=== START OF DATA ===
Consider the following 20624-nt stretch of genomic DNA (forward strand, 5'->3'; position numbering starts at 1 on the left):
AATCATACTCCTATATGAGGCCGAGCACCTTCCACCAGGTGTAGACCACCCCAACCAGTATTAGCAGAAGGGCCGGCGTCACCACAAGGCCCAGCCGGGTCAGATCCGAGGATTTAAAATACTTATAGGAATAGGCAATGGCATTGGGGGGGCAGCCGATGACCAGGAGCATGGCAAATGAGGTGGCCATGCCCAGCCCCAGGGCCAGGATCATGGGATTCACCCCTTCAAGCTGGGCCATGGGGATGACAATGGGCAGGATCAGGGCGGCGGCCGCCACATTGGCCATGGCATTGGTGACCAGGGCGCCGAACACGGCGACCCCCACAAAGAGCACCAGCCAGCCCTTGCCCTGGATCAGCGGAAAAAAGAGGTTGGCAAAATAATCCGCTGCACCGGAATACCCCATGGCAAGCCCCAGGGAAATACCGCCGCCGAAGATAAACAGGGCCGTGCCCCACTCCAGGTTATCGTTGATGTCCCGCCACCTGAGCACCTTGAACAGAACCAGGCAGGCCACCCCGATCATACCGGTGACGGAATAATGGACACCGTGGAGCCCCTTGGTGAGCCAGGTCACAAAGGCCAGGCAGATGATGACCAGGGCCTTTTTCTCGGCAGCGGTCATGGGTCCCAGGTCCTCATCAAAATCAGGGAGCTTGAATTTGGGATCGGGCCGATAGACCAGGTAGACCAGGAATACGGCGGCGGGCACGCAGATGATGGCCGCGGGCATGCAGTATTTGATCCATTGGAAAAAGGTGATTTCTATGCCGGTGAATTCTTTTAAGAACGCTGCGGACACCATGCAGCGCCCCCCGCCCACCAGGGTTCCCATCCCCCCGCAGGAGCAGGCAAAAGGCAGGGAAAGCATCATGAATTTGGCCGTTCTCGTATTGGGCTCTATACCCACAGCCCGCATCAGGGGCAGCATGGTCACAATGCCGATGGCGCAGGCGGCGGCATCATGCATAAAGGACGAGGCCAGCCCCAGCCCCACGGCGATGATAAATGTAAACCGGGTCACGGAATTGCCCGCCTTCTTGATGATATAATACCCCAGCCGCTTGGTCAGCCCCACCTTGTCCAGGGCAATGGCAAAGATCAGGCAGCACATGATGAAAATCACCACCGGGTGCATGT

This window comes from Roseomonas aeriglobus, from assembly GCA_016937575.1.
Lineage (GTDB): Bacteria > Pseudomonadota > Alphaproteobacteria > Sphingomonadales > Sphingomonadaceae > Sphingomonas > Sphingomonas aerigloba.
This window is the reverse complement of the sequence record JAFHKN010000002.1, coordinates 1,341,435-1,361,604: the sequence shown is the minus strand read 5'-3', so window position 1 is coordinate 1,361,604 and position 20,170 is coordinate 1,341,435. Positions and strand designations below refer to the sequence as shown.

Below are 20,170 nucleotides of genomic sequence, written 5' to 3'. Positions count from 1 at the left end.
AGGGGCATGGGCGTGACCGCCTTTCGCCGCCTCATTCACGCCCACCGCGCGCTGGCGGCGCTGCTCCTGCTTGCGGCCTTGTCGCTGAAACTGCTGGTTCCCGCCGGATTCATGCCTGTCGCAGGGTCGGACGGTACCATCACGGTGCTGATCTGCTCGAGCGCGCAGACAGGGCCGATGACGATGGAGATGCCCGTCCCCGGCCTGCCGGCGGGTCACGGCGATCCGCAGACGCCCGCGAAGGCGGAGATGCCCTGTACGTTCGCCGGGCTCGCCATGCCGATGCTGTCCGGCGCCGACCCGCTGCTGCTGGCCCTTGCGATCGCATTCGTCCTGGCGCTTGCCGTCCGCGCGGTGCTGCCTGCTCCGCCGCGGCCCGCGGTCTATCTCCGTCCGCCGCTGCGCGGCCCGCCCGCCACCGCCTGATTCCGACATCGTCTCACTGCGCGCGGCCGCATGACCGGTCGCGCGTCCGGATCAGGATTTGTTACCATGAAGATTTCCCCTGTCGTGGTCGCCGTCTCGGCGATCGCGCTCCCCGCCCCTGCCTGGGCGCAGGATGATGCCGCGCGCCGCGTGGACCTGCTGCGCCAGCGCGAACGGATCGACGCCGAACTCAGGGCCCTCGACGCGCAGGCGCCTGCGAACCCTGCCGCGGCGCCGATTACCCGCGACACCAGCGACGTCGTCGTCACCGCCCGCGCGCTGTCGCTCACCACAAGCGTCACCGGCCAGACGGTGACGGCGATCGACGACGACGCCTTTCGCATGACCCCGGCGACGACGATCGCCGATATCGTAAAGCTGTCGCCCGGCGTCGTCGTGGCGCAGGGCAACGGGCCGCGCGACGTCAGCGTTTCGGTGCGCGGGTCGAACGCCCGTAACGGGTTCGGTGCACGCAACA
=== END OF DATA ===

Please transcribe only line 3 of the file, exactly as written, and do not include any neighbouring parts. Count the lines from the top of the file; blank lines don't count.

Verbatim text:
This window comes from Roseomonas aeriglobus, from assembly GCA_016937575.1.